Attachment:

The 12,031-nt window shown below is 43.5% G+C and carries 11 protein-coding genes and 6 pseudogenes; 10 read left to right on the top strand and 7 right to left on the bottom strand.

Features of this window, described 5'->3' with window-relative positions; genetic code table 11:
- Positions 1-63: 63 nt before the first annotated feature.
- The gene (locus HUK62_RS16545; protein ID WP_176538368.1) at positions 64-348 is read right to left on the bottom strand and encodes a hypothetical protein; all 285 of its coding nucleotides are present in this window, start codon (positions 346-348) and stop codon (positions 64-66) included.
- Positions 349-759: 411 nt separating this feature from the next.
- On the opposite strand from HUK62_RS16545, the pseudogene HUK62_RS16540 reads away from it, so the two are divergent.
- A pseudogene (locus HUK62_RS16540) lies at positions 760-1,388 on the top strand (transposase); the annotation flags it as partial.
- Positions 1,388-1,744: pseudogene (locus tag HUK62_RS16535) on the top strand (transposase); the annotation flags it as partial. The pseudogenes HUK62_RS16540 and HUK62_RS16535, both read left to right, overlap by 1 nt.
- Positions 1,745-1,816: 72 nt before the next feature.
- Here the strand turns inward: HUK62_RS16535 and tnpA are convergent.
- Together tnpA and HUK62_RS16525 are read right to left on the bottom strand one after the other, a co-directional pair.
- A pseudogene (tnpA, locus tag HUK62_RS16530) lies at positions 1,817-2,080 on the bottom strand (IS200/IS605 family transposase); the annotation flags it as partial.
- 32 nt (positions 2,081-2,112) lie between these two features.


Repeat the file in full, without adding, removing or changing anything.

The 12,031-nt window shown below is 43.5% G+C and carries 11 protein-coding genes and 6 pseudogenes; 10 read left to right on the top strand and 7 right to left on the bottom strand.

Features of this window, described 5'->3' with window-relative positions; genetic code table 11:
- Positions 1-63: 63 nt before the first annotated feature.
- The gene (locus HUK62_RS16545; protein ID WP_176538368.1) at positions 64-348 is read right to left on the bottom strand and encodes a hypothetical protein; all 285 of its coding nucleotides are present in this window, start codon (positions 346-348) and stop codon (positions 64-66) included.
- Positions 349-759: 411 nt separating this feature from the next.
- On the opposite strand from HUK62_RS16545, the pseudogene HUK62_RS16540 reads away from it, so the two are divergent.
- A pseudogene (locus HUK62_RS16540) lies at positions 760-1,388 on the top strand (transposase); the annotation flags it as partial.
- Positions 1,388-1,744: pseudogene (locus tag HUK62_RS16535) on the top strand (transposase); the annotation flags it as partial. The pseudogenes HUK62_RS16540 and HUK62_RS16535, both read left to right, overlap by 1 nt.
- Positions 1,745-1,816: 72 nt before the next feature.
- Here the strand turns inward: HUK62_RS16535 and tnpA are convergent.
- Together tnpA and HUK62_RS16525 are read right to left on the bottom strand one after the other, a co-directional pair.
- A pseudogene (tnpA, locus tag HUK62_RS16530) lies at positions 1,817-2,080 on the bottom strand (IS200/IS605 family transposase); the annotation flags it as partial.
- 32 nt (positions 2,081-2,112) lie between these two features.